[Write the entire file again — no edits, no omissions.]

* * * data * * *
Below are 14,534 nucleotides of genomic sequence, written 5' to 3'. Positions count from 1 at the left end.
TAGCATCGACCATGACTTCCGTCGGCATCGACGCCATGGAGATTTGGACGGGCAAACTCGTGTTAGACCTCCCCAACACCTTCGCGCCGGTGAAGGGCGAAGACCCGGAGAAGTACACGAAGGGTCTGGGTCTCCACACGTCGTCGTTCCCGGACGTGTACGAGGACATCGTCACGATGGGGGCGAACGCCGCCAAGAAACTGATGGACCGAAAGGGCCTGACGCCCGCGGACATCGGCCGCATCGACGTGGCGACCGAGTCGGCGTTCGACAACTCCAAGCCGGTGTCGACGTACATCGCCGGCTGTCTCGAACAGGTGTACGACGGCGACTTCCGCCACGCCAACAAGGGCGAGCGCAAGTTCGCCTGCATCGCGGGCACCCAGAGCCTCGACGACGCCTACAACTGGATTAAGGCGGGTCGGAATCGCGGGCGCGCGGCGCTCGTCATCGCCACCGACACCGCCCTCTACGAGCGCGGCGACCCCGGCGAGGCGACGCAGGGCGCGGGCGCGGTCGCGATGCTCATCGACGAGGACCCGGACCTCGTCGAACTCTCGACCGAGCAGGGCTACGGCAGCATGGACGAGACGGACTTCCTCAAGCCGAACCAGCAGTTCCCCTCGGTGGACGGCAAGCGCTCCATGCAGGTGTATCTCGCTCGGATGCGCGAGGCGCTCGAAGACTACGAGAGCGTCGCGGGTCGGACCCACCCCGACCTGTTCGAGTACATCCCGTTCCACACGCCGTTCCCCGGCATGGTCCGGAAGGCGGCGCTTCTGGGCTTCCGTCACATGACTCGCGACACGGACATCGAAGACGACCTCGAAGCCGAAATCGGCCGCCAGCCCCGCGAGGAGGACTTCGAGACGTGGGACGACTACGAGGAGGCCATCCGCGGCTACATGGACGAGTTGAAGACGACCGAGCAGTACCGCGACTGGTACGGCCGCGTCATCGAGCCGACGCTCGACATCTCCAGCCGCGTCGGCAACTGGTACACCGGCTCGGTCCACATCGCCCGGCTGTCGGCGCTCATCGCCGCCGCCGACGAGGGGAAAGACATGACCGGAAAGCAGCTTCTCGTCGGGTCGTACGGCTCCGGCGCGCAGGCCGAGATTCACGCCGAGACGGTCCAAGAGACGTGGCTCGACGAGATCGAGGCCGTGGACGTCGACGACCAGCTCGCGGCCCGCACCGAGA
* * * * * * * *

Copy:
Below are 14,534 nucleotides of genomic sequence, written 5' to 3'. Positions count from 1 at the left end.
TAGCATCGACCATGACTTCCGTCGGCATCGACGCCATGGAGATTTGGACGGGCAAACTCGTGTTAGACCTCCCCAACACCTTCGCGCCGGTGAAGGGCGAAGACCCGGAGAAGTACACGAAGGGTCTGGGTCTCCACACGTCGTCGTTCCCGGACGTGTACGAGGACATCGTCACGATGGGGGCGAACGCCGCCAAGAAACTGATGGACCGAAAGGGCCTGACGCCCGCGGACATCGGCCGCATCGACGTGGCGACCGAGTCGGCGTTCGACAACTCCAAGCCGGTGTCGACGTACATCGCCGGCTGTCTCGAACAGGTGTACGACGGCGACTTCCGCCACGCCAACAAGGGCGAGCGCAAGTTCGCCTGCATCGCGGGCACCCAGAGCCTCGACGACGCCTACAACTGGATTAAGGCGGGTCGGAATCGCGGGCGCGCGGCGCTCGTCATCGCCACCGACACCGCCCTCTACGAGCGCGGCGACCCCGGCGAGGCGACGCAGGGCGCGGGCGCGGTCGCGATGCTCATCGACGAGGACCCGGACCTCGTCGAACTCTCGACCGAGCAGGGCTACGGCAGCATGGACGAGACGGACTTCCTCAAGCCGAACCAGCAGTTCCCCTCGGTGGACGGCAAGCGCTCCATGCAGGTGTATCTCGCTCGGATGCGCGAGGCGCTCGAAGACTACGAGAGCGTCGCGGGTCGGACCCACCCCGACCTGTTCGAGTACATCCCGTTCCACACGCCGTTCCCCGGCATGGTCCGGAAGGCGGCGCTTCTGGGCTTCCGTCACATGACTCGCGACACGGACATCGAAGACGACCTCGAAGCCGAAATCGGCCGCCAGCCCCGCGAGGAGGACTTCGAGACGTGGGACGACTACGAGGAGGCCATCCGCGGCTACATGGACGAGTTGAAGACGACCGAGCAGTACCGCGACTGGTACGGCCGCGTCATCGAGCCGACGCTCGACATCTCCAGCCGCGTCGGCAACTGGTACACCGGCTCGGTCCACATCGCCCGGCTGTCGGCGCTCATCGCCGCCGCCGACGAGGGGAAAGACATGACCGGAAAGCAGCTTCTCGTCGGGTCGTACGGCTCCGGCGCGCAGGCCGAGATTCACGCCGAGACGGTCCAAGAGACGTGGCTCGACGAGATCGAGGCCGTGGACGTCGACGACCAGCTCGCGGCCCGCACCGAGA